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NOTE: as of April 17, 2007, the Free to Grow program has closed.
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Co-location, common intake, and single point of entry: Are they the best answers to service fragmentation?

Case Management

Charles Bruner
This paper describes the structural reorganization of the manner in which existing public programs and services are provided within a community. Variously, such reorganizations have been presented under the banners of "co-location," "common intake and assessment," "one-stop shopping," "single point of entry," "case management," or developing a "seamless system of services."  Generally, such reforms have been proposed in order to achieve one or more of the following three goals: (a) increased system efficiency through reduced duplication of effort across programs, (b) easier access to services by families, and (c) better matching of services with family needs.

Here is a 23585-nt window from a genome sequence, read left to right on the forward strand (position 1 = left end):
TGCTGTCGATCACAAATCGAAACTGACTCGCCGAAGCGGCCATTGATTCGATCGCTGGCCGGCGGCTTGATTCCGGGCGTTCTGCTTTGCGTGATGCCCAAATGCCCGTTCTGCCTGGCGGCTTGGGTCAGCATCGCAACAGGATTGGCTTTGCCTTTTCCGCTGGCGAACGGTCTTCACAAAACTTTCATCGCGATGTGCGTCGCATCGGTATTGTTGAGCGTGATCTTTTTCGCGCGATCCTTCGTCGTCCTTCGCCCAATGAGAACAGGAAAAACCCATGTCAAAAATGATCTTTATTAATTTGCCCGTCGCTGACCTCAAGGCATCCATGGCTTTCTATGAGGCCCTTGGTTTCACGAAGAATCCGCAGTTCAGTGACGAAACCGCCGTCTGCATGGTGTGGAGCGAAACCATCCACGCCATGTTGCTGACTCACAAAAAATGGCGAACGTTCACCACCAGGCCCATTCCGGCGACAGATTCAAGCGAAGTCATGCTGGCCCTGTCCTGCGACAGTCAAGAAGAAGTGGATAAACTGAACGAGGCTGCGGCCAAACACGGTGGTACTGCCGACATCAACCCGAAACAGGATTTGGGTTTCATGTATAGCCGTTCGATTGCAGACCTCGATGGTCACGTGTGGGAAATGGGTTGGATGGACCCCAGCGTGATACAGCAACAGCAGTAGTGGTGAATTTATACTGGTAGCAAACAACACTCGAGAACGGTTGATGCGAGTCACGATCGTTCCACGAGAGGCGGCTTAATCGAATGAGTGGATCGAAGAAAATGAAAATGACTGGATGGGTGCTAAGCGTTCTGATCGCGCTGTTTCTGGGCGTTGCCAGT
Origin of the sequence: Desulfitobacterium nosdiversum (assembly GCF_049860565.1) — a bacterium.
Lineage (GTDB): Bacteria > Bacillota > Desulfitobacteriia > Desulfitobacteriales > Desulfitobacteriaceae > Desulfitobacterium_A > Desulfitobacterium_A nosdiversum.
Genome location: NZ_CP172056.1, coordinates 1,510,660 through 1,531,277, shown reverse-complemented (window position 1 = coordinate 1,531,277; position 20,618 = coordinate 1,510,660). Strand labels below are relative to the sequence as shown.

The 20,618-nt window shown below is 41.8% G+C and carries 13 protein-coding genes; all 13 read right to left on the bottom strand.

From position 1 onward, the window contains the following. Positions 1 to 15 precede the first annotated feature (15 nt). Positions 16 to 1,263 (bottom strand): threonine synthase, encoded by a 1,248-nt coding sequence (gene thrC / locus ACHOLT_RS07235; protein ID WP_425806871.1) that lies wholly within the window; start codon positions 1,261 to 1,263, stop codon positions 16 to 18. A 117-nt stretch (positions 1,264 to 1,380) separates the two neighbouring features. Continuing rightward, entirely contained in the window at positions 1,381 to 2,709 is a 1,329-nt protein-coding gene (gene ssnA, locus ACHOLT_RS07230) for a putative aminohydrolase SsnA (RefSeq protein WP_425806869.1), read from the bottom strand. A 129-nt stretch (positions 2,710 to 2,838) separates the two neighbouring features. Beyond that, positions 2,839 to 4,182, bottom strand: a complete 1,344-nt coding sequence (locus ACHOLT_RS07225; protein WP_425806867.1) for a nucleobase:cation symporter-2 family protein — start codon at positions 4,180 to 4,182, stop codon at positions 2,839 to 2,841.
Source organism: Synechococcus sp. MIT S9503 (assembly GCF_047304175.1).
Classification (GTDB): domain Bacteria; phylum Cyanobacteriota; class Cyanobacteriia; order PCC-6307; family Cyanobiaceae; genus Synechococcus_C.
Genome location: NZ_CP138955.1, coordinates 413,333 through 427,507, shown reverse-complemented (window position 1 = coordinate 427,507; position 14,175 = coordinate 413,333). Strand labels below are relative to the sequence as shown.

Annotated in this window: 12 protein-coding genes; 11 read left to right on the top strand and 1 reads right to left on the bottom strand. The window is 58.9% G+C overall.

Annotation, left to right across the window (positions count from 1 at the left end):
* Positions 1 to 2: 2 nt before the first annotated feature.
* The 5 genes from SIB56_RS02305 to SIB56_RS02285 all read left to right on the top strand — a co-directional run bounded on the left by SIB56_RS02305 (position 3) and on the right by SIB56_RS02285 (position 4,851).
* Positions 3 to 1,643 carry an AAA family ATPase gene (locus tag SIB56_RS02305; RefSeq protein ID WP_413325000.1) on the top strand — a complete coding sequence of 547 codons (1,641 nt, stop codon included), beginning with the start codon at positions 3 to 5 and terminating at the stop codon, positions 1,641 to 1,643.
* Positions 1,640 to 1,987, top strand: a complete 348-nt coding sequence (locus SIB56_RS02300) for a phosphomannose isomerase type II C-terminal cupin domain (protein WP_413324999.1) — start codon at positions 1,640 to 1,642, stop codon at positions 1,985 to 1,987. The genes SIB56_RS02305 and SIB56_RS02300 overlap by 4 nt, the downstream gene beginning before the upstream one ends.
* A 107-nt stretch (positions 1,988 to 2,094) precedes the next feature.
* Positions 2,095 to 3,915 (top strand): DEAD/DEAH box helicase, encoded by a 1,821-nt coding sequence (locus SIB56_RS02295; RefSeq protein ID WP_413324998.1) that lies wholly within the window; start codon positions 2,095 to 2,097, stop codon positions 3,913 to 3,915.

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Free To Grow is a national program supported by the Robert Wood Johnson Foundation and the Doris Duke Charitable Foundation with direction and technical assistance provided by the Mailman School of Public Health of Columbia University.